But George would not be satisfied till he had wormed out of me (he took much pride in his ingenuity) an absolutely imaginary love-affair, attended with the proper soupçon of scandal, which had kept me all this time in the peaceful regions of the Tyrol. In return for this narrative, George regaled me with a great deal of what he called “inside information” (known only to diplomatists), as to the true course of events in Ruritania, the plots and counterplots. In his opinion, he told me, with a significant nod, there was more to be said for Black Michael than the public supposed; and he hinted at a well-founded suspicion that the mysterious prisoner of Zenda, concerning whom a good many paragraphs had appeared, was not a man at all, but (here I had much ado not to smile) a woman disguised as a man; and that strife between the King and his brother for this imaginary lady’s favour was at the bottom of their quarrel.
“Perhaps it was Madame de Mauban herself,” I suggested.
“No!” said George decisively, “Antoinette de Mauban was jealous of her, and betrayed the duke to the King for that reason. And, to confirm what I say, it’s well known that the Princess Flavia is now extremely cold to the King, after having been most affectionate.”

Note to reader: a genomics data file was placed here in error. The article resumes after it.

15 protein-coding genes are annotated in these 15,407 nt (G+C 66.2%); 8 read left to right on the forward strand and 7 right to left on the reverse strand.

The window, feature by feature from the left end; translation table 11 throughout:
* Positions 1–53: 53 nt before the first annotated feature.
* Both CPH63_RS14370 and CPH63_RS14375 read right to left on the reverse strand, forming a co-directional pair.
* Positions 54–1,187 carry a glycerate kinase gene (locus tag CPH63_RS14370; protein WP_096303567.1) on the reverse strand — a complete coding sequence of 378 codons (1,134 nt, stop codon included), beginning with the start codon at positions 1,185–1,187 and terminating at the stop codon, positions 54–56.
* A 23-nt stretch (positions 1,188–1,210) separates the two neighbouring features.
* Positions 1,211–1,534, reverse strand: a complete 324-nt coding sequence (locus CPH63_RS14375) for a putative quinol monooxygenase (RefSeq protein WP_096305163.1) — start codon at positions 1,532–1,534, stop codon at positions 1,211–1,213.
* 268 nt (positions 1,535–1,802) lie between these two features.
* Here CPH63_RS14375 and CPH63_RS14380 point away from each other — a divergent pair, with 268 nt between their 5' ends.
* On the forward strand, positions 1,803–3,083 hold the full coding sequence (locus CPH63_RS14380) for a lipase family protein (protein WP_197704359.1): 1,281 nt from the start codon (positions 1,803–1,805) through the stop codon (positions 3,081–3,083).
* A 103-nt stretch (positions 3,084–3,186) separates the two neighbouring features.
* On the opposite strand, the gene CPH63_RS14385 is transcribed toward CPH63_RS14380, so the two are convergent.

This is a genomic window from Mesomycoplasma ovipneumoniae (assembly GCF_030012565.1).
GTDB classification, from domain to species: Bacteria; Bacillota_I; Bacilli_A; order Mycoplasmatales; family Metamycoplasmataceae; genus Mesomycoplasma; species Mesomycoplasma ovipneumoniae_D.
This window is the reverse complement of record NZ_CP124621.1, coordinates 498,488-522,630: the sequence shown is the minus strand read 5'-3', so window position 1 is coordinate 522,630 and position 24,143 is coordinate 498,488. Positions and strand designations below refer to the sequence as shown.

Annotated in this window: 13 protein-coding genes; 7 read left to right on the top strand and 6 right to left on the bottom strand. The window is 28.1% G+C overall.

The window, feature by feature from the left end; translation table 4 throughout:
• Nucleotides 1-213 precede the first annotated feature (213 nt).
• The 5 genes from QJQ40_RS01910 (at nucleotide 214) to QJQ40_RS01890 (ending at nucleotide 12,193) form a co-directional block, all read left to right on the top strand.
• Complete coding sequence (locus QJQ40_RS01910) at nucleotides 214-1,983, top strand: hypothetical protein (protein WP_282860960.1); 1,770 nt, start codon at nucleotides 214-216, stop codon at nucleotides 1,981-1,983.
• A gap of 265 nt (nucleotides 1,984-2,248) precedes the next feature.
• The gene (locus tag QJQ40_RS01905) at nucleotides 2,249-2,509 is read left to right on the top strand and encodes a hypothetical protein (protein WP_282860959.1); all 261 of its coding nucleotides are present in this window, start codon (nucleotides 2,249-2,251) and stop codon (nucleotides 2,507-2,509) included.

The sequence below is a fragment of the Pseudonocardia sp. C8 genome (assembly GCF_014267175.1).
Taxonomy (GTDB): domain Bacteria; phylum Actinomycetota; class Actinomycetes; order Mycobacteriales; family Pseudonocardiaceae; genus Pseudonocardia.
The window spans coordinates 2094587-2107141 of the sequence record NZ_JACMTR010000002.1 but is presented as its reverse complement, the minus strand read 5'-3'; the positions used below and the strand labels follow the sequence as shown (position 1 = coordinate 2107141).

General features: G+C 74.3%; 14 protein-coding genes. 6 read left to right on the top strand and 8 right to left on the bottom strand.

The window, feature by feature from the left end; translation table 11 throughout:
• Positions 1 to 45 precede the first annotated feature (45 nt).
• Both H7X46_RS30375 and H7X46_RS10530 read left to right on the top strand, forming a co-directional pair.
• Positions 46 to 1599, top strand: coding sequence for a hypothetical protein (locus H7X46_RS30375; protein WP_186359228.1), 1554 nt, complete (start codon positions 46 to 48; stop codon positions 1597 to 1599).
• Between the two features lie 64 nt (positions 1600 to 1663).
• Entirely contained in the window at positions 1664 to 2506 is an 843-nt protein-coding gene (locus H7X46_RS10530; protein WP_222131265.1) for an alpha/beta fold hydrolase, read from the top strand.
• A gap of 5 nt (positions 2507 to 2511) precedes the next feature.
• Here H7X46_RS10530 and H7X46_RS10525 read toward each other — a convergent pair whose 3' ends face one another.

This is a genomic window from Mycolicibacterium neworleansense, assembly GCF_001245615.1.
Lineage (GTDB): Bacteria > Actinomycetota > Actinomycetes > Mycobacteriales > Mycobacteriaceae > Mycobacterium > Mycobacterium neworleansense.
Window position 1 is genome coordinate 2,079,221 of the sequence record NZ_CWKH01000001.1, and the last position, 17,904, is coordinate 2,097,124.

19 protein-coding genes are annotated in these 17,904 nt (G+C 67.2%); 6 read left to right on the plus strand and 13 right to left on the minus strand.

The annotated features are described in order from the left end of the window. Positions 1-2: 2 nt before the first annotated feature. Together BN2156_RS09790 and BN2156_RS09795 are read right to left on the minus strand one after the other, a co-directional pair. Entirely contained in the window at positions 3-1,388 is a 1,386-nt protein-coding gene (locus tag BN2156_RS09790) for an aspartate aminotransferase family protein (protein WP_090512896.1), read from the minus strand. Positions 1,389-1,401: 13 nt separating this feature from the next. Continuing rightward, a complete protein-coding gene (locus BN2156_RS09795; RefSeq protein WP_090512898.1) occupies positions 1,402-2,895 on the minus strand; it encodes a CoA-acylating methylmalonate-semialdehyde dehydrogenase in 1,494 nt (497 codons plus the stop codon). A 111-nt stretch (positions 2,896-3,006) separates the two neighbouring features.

At this point I changed the subject, and escaped from George’s “inspired” delusions. But if diplomatists never know anything more than they had succeeded in finding out in this instance, they appear to me to be somewhat expensive luxuries.
While in Paris I wrote to Antoinette, though I did not venture to call upon her. I received in return a very affecting letter, in which she assured me that the King’s generosity and kindness, no less than her regard for me, bound her conscience to absolute secrecy. She expressed the intention of settling in the country, and withdrawing herself entirely from society. Whether she carried out her designs, I have never heard; but as I have not met her, or heard news of her up to this time, it is probable that she did. There is no doubt that she was deeply attached to the Duke of Strelsau; and her conduct at the time of his death proved that no knowledge of the man’s real character was enough to root her regard for him out of her heart.